2. 2. The method of claim 1, wherein the at least one technique is a fattened by-ref technique, and wherein the technique comprises:
    creating a new by-ref info type that contains information necessary to distinguish different kinds of actual arguments;
    for a method that has at least one by-ref argument, change the by-ref argument to include an additional argument for a variable using the new by-ref info type; and
    at a call site for the method that has the at least one by-ref argument, inserting code to assign an appropriate one or more values to the new by-ref info type, and adding the type as a call site argument to the call to the method.
  3. 3. The method of claim 1, wherein the at least one technique is a modified fattened by-ref technique that uses enumerations and structures, and wherein the technique comprises:
    at each call site that invokes a particular method that has reference arguments needing identified, allocating a by-ref information holder; and
    passing the by-ref information holder by reference.
  4. 4. The method of claim 3, wherein the by-ref information holder is an instance of one of a plurality of pre-defined value types.
  5. 5. The method of claim 1, wherein the at least one technique is a static fattening technique, and wherein the technique comprises:
    creating a global table for storing static by-ref information; and
    when compiling a call to a method accepting one or more by-ref arguments, adding static by-ref information entries to the global table describing the actual arguments to the one or more by-ref arguments, for later retrieval.
  6. 6. The method of claim 5, further comprising:
    at runtime, when a method is being executed and an access involving a by-ref argument is encountered, indexing a global table to discover the static by-ref information.
  7. 7. The method of claim 6, wherein the indexing of the global table is achieved by using knowledge of an address of an instruction that invoked the method.
  8. 8. The method of claim 1, wherein the at least one technique comprises a plurality of techniques that are used in combination.
  9. 9. The method of claim 1, wherein technique is selected from the group consisting of a fattened by-ref technique, a modified fattened by-ref technique, and a static fattening technique.
  10. 10. A computer-readable medium having computer-executable instructions for causing a computer to perform the steps recited in claim 1.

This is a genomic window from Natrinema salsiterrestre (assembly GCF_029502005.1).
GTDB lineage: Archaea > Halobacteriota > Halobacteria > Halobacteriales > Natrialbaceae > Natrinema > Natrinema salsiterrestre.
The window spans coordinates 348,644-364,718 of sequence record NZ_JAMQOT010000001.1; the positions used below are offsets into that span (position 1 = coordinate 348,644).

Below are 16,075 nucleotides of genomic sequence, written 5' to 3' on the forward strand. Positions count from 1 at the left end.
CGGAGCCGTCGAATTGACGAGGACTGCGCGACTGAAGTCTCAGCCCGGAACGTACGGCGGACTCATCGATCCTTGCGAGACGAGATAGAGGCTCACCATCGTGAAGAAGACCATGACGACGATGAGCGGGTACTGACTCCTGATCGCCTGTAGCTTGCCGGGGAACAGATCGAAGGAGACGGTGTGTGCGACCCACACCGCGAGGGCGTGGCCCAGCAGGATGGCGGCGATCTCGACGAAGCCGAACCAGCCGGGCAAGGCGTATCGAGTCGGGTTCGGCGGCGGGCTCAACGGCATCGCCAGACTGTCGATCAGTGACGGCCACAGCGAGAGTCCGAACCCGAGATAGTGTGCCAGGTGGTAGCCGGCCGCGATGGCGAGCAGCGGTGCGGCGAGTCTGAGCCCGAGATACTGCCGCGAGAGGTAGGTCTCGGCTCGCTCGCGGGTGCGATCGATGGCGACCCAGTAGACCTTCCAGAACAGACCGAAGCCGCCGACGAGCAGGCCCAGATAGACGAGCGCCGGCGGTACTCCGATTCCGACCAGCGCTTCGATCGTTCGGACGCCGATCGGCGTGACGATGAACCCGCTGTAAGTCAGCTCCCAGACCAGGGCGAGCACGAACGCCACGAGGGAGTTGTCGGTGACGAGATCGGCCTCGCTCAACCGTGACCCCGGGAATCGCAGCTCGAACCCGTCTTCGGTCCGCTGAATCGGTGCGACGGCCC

11. 11. A method for providing software transactional protection of managed pointers comprising the steps of:
    determining that a static fattening technique should be used to allow a source of a particular reference argument to be recovered when needed;
    at compile time, creating a static data structure for storing static by-ref information about the particular reference argument;
    creating a global table for storing static by-ref information; and
    when compiling a call to a method accepting the particular reference argument, adding static by-ref information entries to the global table describing the actual arguments to the particular reference argument, for later retrieval.
  12. 12. The method of claim 11, further comprising:
    at runtime, when a method is being executed, and an access involving the particular reference argument is encountered, determining an address of the call site that invoked the method by a return address of the method.
  13. 13. The method of claim 12, wherein the return address is used to index a global table in which static by-ref info is stored.
  14. 14. The method of claim 13, further comprising:
    locating a calling stack frame in which a caller recorded an actual reference or other information describing a by-ref argument at a fixed known offset in that stack frame.
  15. 15. A computer-readable medium having computer-executable instructions for causing a computer to perform the steps recited in claim 11.
  16. 16. A computer-readable medium having computer-executable instructions for causing a computer to perform steps comprising:
    at compile time, determine that there is a first argument and a second argument referenced in at least one code segment being compiled whose source cannot be recovered;
    select at least one technique for communicating a first source of the first argument;
    select at least one technique for communicating a second source of the second argument, the second technique solving a problem that is only present with the second argument and not the first argument; and
    modify the at least one code segment to implement the first technique for the first argument and the second technique for the second argument.
  17. 17. The computer-readable medium of claim 16, wherein the first technique is implemented using a static fattening technique.
  18. 18. The computer-readable medium of claim 16, wherein the problem that is only present with the second argument is that a value of the second argument is not known until runtime.
  19. 19. The computer-readable medium of claim 18, wherein the problem is solved using a dynamic by-ref info type technique.
  20. 20. The computer-readable medium of claim 16, further having computer-executable instructions for causing a computer to perform the step comprising:
    create an executable using the modified code segment.